Larry Clark's photobook 'Tusla' raises some similar issues. Much has been made of Clark's privileged insider position. His photographs of juvenile delinquents document his own gang, the young people he hung out with. The photographer is one of them, so to speak. However:
The desire for transparency, immediacy, the wish that the viewer might see the other with the photographer's own eyes, is inevitably frustrated by the very mechanisms of the camera, which, despite the best intentions of the photographer, cannot penetrate beyond that which is simply, stupidly there.
Rosler's approach is presented as an alternative to the binarism of inside/out. Rather than representing the 'other', in this case drunks on the Bowery in New York, the artist juxtaposes photographs of the doorways (in which the men spend much of their time) and panels of text featuring lists of popular slang for drunks and drunkenness. In this way, "by refusing to specacularise the winos" Solomon-Godeau argues that the artist is attempting to unpick the inherently voyeuristic tendencies of all photographs.
Jeff Wall's practice of re-creating or staging scenes with actors is seen in similar terms.
For all their deceptive realism, Wall's tableaux are entirely theatrical; calculated mise-en-scènes that use actors, locations, and directorial strategies.
Solomon-Godeau goes on to question the "truth claims" of photography and the validity of the binarism of inside/outside. In what sense is it possible to represent the truth and how could photography ever claim to be able to achieve a truthful image? Whilst photography remains a source of evidence in police procedure and the courtroom, for example, postmodern artists, in particular, seem to have rejected the idea that photography has any claim to representing the truth.
The essay concludes with the example of Robert Frank. Solomon-Godeau explores the idea that outsiderness, rather than the supposedly privileged inside view, can yield powerful insights. Frank was a Swiss émigré and it could be argued that his outsider status enabled him to perceive the estrangement and alienation of 1950s American culture. Frank's book 'The Americans' captures a truth (if not the truth):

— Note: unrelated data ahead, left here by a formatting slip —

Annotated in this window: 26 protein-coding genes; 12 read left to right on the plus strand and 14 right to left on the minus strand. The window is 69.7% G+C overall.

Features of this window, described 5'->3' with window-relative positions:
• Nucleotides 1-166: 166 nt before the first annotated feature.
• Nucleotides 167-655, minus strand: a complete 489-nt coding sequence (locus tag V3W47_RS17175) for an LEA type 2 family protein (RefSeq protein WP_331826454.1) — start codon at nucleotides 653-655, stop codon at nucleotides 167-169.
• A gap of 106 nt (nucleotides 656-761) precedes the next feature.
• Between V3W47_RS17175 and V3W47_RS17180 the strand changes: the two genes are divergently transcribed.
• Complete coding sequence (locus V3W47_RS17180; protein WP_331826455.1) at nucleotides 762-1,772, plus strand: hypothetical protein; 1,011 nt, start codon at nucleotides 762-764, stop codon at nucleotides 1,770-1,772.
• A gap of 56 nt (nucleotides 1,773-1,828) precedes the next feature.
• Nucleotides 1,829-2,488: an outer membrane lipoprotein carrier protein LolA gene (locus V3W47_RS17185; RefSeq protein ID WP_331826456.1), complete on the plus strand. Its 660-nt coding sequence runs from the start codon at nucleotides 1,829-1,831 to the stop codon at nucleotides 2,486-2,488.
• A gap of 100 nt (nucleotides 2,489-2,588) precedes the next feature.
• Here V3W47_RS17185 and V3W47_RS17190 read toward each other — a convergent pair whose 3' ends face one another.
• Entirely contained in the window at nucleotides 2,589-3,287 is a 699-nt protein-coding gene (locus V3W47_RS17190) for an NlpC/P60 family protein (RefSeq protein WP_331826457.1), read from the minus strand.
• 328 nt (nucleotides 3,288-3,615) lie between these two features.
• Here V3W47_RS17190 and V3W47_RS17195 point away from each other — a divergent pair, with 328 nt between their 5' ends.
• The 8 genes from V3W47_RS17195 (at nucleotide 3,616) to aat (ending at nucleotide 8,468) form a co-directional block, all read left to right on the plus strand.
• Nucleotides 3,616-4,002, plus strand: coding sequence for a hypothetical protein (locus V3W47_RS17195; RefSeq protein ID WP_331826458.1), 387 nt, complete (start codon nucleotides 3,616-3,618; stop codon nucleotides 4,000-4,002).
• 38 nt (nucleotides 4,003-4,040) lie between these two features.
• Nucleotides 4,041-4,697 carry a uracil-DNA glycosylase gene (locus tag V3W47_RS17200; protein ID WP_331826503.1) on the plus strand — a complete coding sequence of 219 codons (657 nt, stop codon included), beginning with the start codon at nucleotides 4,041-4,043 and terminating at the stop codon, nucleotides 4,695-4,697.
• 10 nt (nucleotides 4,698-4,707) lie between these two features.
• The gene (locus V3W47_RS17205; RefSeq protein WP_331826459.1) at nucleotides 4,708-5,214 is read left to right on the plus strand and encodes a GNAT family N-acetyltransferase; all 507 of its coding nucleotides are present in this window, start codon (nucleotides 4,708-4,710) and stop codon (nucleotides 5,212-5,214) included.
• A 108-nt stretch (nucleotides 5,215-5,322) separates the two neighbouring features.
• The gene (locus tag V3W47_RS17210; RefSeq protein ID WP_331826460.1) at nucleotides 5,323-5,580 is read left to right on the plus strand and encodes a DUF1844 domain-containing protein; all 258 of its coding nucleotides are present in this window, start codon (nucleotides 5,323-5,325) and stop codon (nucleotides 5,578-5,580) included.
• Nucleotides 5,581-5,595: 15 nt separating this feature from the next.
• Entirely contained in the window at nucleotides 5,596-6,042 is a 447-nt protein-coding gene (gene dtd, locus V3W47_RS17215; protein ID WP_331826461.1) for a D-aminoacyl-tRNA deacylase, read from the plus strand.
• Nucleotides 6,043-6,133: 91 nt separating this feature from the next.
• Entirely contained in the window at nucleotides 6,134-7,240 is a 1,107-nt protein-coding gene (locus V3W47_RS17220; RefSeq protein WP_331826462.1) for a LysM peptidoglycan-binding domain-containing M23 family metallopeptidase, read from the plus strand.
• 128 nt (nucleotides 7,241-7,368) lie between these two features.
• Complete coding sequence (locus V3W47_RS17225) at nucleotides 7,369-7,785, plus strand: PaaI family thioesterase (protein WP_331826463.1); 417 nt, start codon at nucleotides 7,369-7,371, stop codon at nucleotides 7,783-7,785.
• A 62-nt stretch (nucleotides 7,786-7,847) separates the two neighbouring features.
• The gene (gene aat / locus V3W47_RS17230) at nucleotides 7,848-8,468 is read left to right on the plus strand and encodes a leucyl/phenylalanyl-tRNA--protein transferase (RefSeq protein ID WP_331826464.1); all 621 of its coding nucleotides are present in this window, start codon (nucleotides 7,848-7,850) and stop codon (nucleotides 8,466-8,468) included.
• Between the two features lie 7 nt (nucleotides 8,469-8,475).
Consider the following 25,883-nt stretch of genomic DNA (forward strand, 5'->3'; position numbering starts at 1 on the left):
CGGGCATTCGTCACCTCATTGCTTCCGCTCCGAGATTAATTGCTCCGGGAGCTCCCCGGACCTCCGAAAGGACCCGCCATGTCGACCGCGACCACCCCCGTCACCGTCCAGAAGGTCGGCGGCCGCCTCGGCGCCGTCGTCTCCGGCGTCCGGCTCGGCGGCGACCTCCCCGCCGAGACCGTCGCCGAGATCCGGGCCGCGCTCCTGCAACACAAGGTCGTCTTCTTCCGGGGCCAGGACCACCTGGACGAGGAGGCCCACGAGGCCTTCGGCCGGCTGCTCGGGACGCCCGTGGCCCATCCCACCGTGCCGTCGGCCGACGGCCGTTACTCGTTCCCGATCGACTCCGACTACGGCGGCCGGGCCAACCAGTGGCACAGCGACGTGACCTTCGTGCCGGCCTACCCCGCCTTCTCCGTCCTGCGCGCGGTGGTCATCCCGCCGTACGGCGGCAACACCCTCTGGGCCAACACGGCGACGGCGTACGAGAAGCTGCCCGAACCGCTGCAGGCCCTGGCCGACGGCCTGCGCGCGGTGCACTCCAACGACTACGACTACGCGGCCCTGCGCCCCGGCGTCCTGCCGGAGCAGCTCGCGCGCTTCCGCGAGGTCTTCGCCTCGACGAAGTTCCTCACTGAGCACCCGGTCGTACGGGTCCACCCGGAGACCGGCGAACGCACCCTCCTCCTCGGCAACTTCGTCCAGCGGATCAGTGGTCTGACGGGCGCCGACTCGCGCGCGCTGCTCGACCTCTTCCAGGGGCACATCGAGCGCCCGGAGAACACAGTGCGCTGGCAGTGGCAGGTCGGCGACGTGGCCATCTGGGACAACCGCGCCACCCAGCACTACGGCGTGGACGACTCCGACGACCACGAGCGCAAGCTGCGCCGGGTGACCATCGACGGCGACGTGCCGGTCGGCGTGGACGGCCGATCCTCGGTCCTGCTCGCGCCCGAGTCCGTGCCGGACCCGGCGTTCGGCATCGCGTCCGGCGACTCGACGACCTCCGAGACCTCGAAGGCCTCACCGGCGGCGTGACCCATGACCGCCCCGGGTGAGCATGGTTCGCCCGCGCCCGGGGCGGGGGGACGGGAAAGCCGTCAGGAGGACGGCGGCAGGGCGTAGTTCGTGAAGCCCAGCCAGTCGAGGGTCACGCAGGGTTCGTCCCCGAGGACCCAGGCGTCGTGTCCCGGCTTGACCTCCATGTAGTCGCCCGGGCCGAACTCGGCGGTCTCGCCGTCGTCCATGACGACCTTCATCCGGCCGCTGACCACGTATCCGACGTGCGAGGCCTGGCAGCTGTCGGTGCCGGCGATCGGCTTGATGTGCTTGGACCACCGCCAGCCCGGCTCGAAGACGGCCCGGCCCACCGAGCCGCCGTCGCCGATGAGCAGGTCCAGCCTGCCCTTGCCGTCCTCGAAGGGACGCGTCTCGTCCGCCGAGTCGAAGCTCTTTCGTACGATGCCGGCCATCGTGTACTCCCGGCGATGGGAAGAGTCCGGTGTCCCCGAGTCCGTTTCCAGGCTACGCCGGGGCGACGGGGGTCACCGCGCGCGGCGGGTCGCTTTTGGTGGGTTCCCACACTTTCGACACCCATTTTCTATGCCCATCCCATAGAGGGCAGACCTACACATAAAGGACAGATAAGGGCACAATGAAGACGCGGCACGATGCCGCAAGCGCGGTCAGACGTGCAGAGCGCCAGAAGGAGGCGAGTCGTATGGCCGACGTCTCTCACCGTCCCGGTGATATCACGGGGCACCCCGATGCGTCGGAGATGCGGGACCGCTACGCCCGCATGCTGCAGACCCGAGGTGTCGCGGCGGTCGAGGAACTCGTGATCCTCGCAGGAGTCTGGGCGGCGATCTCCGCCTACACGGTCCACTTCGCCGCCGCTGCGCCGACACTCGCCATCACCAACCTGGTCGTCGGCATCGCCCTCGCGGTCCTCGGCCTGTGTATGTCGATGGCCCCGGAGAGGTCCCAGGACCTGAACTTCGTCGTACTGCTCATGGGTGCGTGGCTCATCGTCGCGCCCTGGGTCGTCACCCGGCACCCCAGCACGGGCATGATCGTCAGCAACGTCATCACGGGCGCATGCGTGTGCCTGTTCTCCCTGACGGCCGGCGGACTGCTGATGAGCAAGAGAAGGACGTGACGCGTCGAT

certainly there is truth in its evocation of the lonely crowd, the anomie and nightmare that lay behind the official representations of America purveyed by the media or by corporate advertising.
Is there a way for photographs to escape the binary of inside/outside? Is it possible for photographs to represent "a truth of appearance"? Is the "truth" always to be found behind surface appearances? What are the limits to photographic seeing? Solomon-Godeau's final sentence offers a mysterious suggestion:
It may well be that the nature that speaks to our eyes can be plotted neither on the side of inside or outside but in some liminal and as yet unplotted space between perception and cognition, projection and identification.
- Look through a selection of your own images. Try to decide whether they tend to be views from the inside or the outside. How can you tell? What does seeing them in these terms do to the photographs and your understanding of your own practice?
- Attempt to take a series of photographs of a particular subject having decided before you start whether you intend to adopt an insider or outsider perspective. Look carefully at the resulting images. Were you successful? What strategies did you use in either case? Show your pictures to another viewer. Are they able to tell?
- Attempt to take a portrait of someone you know well. Try to make the portrait communicate some truth about this person. Describe carefully your photographic decisions and the outcome, making sure you incorporate the views of the sitter.
- Take a series of photographs about an aspect of your culture (your local community, your friends, the place where you live etc.) without including any people. Carefully consider the use of accompanying text - titles, captions etc.
- Create an entirely staged photograph about something you have noticed in reality - something you have seen and remembered, an issue you care about, a feeling you have etc. It is important that you have complete control over the resulting photograph, the people, their poses, the backdrop/set, the props etc.